Yes, Giant Robots. When you lay your eyes on them, it feels like we are watching something that is not real at the same time unbelievable. When we talk about Giant Robots, the very first word that hits our brain is Mecha – Robots or machines (mechs) controlled by people.
We have been watching these robots in Japanese video games since our childhood. There are giant human-piloted combat robots already made in America for small fighting leagues.
The term “Robot” was first used in a play published by the Czech Karel Čapek in 1921. R.U.R. (Rossum’s Universal Robots) where it was manufactured as biological beings to perform manual labor. Then the most famous Japanese robotic automaton was presented to the public in 1927.
In 1928, one of the first humanoid robots were exhibited, which could move its hands and head that was controlled by remote control or voice control.
In 1930, the earliest designs of industrial robots were put into production in the United States.
In 1960, the first digitally operated programmable robotic arm represented the foundation of the modern robotics industry.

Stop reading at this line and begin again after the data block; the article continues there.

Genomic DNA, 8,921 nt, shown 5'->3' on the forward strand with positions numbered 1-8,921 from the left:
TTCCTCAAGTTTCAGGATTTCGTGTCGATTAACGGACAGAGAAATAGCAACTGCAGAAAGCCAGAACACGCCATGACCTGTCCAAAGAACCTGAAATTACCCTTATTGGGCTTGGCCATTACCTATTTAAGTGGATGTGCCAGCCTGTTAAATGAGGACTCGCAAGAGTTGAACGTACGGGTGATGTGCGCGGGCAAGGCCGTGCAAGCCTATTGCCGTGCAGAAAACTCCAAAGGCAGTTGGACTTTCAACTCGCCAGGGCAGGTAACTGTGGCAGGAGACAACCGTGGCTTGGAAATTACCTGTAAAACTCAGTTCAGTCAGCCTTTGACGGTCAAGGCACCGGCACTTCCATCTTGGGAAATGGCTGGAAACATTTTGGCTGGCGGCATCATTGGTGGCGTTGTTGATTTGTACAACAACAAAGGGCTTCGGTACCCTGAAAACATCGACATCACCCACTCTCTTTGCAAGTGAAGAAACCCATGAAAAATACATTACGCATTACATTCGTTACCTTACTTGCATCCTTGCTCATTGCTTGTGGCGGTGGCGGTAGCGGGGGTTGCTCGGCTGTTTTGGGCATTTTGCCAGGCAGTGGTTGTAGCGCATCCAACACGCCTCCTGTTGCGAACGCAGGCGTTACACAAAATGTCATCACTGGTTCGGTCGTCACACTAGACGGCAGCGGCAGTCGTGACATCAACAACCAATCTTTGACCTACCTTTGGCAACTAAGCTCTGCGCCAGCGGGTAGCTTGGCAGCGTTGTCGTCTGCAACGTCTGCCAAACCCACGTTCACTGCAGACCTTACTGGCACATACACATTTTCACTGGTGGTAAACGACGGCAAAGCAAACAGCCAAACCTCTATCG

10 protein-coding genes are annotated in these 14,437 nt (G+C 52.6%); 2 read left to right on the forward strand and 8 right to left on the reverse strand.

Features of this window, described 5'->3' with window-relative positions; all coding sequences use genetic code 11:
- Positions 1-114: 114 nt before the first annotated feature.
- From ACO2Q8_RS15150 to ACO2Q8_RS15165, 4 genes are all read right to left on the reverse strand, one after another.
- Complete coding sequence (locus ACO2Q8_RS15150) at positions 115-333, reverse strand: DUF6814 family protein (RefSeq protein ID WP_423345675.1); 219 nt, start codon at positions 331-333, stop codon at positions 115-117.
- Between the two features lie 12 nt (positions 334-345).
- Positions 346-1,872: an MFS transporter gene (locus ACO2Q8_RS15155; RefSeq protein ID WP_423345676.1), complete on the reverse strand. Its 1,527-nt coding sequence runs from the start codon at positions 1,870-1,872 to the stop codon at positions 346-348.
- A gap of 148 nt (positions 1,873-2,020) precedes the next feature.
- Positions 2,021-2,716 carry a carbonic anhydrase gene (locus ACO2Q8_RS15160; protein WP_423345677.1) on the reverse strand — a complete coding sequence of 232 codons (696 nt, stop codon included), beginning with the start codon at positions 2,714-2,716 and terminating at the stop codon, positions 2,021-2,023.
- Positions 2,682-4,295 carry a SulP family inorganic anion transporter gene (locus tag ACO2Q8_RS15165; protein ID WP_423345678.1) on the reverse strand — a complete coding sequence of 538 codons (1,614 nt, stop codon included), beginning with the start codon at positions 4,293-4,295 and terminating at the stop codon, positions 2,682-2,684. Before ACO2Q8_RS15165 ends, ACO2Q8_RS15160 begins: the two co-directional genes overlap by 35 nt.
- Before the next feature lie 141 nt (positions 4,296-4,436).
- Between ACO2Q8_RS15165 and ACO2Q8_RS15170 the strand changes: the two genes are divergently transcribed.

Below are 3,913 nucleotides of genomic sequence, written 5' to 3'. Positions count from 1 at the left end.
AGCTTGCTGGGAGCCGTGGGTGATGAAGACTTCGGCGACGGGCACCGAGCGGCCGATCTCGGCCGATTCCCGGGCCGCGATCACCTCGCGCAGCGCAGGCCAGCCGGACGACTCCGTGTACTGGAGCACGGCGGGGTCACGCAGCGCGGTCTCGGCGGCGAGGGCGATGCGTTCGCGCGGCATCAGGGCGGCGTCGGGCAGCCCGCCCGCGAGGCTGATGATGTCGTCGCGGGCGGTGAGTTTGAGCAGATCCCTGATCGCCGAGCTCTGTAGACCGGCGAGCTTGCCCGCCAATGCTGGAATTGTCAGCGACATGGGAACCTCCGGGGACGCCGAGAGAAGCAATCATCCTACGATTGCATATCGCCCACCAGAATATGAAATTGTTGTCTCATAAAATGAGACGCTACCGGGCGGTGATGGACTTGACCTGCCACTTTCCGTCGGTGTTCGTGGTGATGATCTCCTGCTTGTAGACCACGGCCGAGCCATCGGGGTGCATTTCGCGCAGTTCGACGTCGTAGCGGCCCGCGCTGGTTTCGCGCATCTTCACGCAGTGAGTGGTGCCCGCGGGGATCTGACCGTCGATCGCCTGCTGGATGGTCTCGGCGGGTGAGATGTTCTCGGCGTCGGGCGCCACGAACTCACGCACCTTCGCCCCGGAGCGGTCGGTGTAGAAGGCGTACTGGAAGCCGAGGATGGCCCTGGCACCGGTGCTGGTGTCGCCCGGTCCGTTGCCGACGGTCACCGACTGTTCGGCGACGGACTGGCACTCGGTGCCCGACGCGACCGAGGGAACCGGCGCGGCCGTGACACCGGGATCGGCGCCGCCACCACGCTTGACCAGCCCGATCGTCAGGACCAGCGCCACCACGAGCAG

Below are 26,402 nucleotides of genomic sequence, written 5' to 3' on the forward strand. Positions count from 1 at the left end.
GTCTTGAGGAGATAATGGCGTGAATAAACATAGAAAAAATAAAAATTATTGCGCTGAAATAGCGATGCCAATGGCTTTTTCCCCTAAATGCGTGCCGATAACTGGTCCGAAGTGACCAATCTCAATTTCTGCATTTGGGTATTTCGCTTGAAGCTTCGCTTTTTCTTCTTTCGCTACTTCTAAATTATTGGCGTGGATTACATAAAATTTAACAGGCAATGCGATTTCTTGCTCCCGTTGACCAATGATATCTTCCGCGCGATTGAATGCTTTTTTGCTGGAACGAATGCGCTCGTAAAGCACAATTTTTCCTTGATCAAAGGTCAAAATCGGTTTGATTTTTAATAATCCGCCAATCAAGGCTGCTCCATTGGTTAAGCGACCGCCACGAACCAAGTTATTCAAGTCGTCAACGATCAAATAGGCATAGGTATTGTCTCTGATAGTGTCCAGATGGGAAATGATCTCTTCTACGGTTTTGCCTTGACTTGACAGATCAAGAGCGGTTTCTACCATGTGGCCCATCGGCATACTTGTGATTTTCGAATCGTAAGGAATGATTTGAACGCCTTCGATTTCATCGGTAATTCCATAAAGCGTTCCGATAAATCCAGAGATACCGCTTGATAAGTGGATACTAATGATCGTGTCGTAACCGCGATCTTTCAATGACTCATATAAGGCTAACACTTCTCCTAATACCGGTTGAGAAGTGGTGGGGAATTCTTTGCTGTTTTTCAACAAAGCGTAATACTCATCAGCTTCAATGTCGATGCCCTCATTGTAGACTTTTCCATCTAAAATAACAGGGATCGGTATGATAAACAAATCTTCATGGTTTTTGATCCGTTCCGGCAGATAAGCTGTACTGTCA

Does building Giant Robots make sense from an engineering perspective?
Machines have already populated our world, but to depend on them we need better understanding and advancements to make them more self-efficient. And here the role of Artificial Intelligence takes place – to assemble applications, help robots to learn its own.
The world’s largest 60 feet humanoid robot is currently under process in Yokohama, Japan.
Requirements to build Giant Robots
- For massive machines, the amount of energy required will be exponentially huge that may include nuclear reactors or any other powerful energy resources.
- Strong but lightweight and durable material to provide the desired balance of strength and flexibility.
- Robots should be able to walk, run, and possess other skill sets of humans and animals. So Pedestrian problems are the most challenging ability to replicate in robots.
We know already that machines or robots are going to have an important role in our lives and so we have to think about how to handle them responsibly so that we can welcome them among us as a whole new species.